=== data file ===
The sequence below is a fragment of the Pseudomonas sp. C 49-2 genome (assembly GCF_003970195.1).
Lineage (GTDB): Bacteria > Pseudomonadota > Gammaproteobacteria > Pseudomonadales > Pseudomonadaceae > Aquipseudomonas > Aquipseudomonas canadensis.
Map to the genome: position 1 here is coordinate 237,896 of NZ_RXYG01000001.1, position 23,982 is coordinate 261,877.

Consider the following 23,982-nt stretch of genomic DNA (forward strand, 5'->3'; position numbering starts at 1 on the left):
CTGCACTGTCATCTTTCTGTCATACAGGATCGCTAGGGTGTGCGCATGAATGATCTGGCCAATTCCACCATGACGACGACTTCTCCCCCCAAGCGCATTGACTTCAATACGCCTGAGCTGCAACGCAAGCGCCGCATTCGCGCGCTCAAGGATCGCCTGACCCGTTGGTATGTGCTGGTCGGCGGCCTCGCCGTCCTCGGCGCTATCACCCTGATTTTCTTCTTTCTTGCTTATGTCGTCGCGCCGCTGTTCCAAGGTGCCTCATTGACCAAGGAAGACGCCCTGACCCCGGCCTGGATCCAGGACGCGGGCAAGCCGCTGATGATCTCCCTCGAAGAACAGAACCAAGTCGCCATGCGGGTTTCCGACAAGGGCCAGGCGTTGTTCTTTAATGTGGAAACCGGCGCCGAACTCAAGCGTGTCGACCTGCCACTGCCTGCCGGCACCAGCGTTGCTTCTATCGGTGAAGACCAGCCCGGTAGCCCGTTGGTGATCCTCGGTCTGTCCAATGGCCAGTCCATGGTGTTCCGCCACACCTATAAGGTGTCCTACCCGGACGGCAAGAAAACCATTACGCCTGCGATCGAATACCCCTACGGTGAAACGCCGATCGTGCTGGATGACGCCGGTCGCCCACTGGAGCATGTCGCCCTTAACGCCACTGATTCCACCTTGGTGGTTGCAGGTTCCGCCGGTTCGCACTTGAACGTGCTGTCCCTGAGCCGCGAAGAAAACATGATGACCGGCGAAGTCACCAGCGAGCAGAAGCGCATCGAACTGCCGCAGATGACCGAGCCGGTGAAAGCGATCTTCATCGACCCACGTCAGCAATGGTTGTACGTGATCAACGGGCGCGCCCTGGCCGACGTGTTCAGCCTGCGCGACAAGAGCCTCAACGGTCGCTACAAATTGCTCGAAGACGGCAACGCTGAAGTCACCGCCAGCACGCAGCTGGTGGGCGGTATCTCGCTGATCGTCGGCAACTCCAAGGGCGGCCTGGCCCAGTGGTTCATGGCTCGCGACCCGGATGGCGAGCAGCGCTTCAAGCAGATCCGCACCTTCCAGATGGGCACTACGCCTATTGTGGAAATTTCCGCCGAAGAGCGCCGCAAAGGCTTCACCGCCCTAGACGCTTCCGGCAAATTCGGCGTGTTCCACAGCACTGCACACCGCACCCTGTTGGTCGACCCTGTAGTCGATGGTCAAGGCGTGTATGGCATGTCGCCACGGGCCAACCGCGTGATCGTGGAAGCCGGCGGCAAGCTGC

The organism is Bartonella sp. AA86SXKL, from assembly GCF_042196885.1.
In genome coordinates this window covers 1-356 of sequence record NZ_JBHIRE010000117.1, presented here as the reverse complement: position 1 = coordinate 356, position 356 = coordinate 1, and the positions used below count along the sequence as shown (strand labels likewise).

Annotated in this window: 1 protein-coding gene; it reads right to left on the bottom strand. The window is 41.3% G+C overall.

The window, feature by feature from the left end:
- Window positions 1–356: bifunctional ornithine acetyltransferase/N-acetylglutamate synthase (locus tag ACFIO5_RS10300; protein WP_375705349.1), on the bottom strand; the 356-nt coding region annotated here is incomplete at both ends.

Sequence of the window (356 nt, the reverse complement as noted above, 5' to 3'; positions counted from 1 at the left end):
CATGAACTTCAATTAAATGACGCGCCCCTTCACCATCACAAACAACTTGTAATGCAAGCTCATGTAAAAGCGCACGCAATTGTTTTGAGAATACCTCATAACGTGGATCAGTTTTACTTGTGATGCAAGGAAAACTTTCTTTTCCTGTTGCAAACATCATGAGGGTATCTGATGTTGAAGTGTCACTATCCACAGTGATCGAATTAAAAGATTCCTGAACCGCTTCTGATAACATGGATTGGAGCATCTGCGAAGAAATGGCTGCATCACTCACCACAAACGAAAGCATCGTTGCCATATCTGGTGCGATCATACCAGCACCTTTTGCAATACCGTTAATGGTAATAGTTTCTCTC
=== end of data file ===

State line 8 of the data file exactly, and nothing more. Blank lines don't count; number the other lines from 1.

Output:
Annotated in this window: 1 protein-coding gene; it reads right to left on the bottom strand. The window is 41.3% G+C overall.